Some children and young people require special educational provision because they have a disability which prevents or hinders them from making use of the educational facilities generally provided. These difficulties can be age related and may fluctuate over time. Many children and young people with vision impairment (VI), hearing impairment (HI) or a multi-sensory impairment (MSI) will require specialist support and/or equipment to access their learning, or rehabilitation support. Children and young people with an MSI (multi sensory impairment)have a combination of vision and hearing difficulties. Information on how to provide services for deafblind children and young people is available through the Social Care for Deafblind Children and Adults guidance published by the Department of Health. SEND Code of Practice July 2014 6.34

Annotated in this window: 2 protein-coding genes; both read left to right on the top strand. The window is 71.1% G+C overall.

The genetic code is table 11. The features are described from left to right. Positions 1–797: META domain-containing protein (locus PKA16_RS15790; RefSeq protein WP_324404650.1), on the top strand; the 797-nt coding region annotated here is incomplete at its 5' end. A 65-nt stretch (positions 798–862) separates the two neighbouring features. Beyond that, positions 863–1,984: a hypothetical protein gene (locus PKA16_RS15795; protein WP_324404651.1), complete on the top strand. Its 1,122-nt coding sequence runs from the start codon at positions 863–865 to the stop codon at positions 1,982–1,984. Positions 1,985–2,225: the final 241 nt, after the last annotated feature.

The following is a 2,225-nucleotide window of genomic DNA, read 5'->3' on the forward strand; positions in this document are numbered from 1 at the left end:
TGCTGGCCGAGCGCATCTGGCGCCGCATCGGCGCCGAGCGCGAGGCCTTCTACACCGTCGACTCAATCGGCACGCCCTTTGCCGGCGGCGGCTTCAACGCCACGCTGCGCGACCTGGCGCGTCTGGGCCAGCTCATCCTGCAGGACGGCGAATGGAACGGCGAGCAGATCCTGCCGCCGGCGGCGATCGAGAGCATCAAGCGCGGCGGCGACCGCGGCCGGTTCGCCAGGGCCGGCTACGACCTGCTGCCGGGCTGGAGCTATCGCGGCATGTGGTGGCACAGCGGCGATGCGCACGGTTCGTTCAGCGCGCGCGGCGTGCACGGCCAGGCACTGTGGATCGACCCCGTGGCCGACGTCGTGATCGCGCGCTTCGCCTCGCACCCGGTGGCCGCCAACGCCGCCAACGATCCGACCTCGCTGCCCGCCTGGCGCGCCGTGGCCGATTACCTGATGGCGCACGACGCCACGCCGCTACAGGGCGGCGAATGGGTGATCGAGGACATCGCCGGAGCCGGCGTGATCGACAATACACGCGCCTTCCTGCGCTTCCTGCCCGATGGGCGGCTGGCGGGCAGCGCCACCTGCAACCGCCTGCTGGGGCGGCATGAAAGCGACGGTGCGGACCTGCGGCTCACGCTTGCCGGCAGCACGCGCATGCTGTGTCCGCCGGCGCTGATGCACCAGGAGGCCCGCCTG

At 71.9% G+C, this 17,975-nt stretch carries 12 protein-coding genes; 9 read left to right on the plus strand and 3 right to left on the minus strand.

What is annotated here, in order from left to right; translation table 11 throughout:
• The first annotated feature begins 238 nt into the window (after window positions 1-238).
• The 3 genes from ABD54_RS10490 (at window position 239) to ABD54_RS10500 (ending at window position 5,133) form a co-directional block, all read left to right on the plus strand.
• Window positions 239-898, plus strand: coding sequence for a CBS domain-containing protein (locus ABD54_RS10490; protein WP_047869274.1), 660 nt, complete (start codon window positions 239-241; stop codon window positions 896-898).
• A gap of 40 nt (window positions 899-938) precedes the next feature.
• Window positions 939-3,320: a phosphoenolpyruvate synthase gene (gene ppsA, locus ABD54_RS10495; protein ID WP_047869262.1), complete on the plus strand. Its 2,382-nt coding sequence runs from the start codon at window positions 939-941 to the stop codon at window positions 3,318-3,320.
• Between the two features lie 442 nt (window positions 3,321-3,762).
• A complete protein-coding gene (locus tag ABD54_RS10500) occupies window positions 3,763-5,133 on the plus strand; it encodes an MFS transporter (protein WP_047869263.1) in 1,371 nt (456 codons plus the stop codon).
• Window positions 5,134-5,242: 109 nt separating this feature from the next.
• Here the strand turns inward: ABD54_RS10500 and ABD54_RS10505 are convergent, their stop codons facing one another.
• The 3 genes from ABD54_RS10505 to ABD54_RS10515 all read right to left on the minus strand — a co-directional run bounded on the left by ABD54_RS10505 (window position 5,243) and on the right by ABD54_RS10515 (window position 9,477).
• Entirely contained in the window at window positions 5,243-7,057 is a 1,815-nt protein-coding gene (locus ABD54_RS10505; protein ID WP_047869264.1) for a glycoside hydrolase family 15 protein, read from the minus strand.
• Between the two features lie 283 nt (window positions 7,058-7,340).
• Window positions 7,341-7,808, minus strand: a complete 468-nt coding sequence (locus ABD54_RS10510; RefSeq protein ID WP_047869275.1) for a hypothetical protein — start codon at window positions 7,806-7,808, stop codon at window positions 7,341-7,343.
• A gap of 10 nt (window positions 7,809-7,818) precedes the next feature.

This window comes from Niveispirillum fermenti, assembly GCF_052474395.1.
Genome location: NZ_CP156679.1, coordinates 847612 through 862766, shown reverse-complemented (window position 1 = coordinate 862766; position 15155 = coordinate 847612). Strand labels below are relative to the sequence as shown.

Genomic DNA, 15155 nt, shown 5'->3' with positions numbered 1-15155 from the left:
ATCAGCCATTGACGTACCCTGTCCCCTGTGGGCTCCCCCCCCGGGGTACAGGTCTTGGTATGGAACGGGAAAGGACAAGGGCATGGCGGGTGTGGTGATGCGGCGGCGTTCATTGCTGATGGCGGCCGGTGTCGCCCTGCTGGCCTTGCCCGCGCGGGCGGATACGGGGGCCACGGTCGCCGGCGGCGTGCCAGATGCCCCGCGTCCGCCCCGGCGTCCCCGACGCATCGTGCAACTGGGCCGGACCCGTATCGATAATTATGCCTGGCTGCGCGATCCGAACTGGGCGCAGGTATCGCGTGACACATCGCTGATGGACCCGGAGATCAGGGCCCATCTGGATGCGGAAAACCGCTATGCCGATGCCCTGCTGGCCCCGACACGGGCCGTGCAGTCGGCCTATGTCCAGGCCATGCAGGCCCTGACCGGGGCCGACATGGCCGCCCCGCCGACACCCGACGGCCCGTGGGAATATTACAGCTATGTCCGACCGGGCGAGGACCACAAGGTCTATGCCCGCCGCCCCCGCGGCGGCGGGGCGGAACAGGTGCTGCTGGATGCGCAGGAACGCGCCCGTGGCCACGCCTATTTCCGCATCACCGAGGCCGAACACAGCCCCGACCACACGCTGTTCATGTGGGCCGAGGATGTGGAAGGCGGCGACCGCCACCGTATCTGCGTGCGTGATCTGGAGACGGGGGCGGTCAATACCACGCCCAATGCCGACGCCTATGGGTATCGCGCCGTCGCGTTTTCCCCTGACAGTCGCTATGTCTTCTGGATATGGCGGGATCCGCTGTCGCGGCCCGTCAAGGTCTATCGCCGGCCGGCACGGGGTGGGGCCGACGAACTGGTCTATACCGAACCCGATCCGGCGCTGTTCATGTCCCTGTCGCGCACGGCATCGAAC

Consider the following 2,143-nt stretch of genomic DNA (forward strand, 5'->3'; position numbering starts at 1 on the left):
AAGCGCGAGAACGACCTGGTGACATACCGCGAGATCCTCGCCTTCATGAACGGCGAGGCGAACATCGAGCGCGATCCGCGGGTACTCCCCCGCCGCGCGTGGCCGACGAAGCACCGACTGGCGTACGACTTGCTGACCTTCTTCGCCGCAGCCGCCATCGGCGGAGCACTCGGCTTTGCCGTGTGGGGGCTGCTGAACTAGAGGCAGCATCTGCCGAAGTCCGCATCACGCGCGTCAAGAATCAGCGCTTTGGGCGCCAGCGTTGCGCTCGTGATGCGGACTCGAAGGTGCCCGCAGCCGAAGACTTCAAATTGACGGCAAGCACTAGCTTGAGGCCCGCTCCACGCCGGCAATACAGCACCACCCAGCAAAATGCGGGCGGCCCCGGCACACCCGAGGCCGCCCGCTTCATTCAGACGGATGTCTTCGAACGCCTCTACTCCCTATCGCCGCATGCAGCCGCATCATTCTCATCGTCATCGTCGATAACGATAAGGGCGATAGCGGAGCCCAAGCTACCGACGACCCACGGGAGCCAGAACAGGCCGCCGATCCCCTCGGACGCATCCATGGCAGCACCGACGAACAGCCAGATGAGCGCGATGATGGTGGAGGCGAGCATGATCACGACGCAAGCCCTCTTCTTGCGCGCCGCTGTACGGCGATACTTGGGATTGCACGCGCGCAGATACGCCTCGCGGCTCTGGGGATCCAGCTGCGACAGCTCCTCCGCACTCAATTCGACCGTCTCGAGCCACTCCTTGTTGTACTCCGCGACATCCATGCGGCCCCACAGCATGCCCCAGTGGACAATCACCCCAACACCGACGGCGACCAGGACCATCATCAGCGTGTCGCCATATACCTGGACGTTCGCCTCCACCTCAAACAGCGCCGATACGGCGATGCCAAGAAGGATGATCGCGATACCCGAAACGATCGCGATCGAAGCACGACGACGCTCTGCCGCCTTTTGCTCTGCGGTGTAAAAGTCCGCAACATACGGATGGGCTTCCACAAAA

Some children and young people with a physical disability (PD) require additional ongoing support and equipment to access all the opportunities available to their peers. SEND Code of Practice July 2014 6.35

A Graduated Response to SEN Support

At Burhill Primary School we follow the graduated response (0-25) as detailed in the document ‘Right provision, right time’ (April 2014).

Most children will have their needs met through ‘Quality First’ class teaching and staff make reasonable adjustments for all children to help support their needs. This support is detailed in our Wave 1 provision map (available on the school website under SEND). The class teacher is responsible and accountable for the progress and development of all pupils in their class. Their role is to provide differentiated expectations and personalised teaching for all pupils and is the first step in responding to pupils who may have SEN.

Any additional intervention cannot compensate for a lack of good quality teaching.